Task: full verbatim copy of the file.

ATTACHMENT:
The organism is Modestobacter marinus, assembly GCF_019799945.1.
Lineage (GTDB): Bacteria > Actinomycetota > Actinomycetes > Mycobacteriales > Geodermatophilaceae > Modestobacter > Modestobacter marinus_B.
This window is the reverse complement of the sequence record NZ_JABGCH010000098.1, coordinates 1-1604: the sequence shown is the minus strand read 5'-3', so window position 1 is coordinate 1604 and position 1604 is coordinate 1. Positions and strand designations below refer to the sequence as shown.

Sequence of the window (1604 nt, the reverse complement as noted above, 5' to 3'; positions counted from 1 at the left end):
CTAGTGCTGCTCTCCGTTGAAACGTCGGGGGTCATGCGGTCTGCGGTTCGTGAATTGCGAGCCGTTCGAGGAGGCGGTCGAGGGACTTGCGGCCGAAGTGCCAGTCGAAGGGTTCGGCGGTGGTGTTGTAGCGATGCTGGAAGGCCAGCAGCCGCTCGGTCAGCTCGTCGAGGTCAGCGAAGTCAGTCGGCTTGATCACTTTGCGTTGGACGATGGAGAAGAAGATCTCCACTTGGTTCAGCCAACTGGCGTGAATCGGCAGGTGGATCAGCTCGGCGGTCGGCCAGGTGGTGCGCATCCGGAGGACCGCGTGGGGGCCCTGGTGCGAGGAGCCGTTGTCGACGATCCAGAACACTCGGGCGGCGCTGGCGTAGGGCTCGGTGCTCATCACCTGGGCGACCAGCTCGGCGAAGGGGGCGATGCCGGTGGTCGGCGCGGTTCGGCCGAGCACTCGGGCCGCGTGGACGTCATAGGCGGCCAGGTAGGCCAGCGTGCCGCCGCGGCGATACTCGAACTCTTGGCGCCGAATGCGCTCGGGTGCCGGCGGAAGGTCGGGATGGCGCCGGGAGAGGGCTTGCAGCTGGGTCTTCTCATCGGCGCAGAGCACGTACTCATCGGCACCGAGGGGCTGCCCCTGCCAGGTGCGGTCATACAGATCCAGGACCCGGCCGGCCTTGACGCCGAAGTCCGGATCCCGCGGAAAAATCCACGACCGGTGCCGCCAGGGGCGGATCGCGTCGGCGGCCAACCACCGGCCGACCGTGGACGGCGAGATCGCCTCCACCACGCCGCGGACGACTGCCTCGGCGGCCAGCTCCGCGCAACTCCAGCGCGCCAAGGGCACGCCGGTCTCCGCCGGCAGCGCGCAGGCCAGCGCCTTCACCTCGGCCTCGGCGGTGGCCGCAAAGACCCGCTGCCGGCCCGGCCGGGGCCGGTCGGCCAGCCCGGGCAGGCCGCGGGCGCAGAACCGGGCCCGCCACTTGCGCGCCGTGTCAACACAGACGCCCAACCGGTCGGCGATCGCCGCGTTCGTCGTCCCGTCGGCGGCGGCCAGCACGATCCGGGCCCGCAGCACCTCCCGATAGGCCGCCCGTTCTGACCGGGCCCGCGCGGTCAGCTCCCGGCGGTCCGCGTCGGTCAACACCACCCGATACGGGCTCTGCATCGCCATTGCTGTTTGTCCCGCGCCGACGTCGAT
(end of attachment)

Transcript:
The organism is Modestobacter marinus, assembly GCF_019799945.1.
Lineage (GTDB): Bacteria > Actinomycetota > Actinomycetes > Mycobacteriales > Geodermatophilaceae > Modestobacter > Modestobacter marinus_B.
This window is the reverse complement of the sequence record NZ_JABGCH010000098.1, coordinates 1-1604: the sequence shown is the minus strand read 5'-3', so window position 1 is coordinate 1604 and position 1604 is coordinate 1. Positions and strand designations below refer to the sequence as shown.

Sequence of the window (1604 nt, the reverse complement as noted above, 5' to 3'; positions counted from 1 at the left end):
CTAGTGCTGCTCTCCGTTGAAACGTCGGGGGTCATGCGGTCTGCGGTTCGTGAATTGCGAGCCGTTCGAGGAGGCGGTCGAGGGACTTGCGGCCGAAGTGCCAGTCGAAGGGTTCGGCGGTGGTGTTGTAGCGATGCTGGAAGGCCAGCAGCCGCTCGGTCAGCTCGTCGAGGTCAGCGAAGTCAGTCGGCTTGATCACTTTGCGTTGGACGATGGAGAAGAAGATCTCCACTTGGTTCAGCCAACTGGCGTGAATCGGCAGGTGGATCAGCTCGGCGGTCGGCCAGGTGGTGCGCATCCGGAGGACCGCGTGGGGGCCCTGGTGCGAGGAGCCGTTGTCGACGATCCAGAACACTCGGGCGGCGCTGGCGTAGGGCTCGGTGCTCATCACCTGGGCGACCAGCTCGGCGAAGGGGGCGATGCCGGTGGTCGGCGCGGTTCGGCCGAGCACTCGGGCCGCGTGGACGTCATAGGCGGCCAGGTAGGCCAGCGTGCCGCCGCGGCGATACTCGAACTCTTGGCGCCGAATGCGCTCGGGTGCCGGCGGAAGGTCGGGATGGCGCCGGGAGAGGGCTTGCAGCTGGGTCTTCTCATCGGCGCAGAGCACGTACTCATCGGCACCGAGGGGCTGCCCCTGCCAGGTGCGGTCATACAGATCCAGGACCCGGCCGGCCTTGACGCCGAAGTCCGGATCCCGCGGAAAAATCCACGACCGGTGCCGCCAGGGGCGGATCGCGTCGGCGGCCAACCACCGGCCGACCGTGGACGGCGAGATCGCCTCCACCACGCCGCGGACGACTGCCTCGGCGGCCAGCTCCGCGCAACTCCAGCGCGCCAAGGGCACGCCGGTCTCCGCCGGCAGCGCGCAGGCCAGCGCCTTCACCTCGGCCTCGGCGGTGGCCGCAAAGACCCGCTGCCGGCCCGGCCGGGGCCGGTCGGCCAGCCCGGGCAGGCCGCGGGCGCAGAACCGGGCCCGCCACTTGCGCGCCGTGTCAACACAGACGCCCAACCGGTCGGCGATCGCCGCGTTCGTCGTCCCGTCGGCGGCGGCCAGCACGATCCGGGCCCGCAGCACCTCCCGATAGGCCGCCCGTTCTGACCGGGCCCGCGCGGTCAGCTCCCGGCGGTCCGCGTCGGTCAACACCACCCGATACGGGCTCTGCATCGCCATTGCTGTTTGTCCCGCGCCGACGTCGAT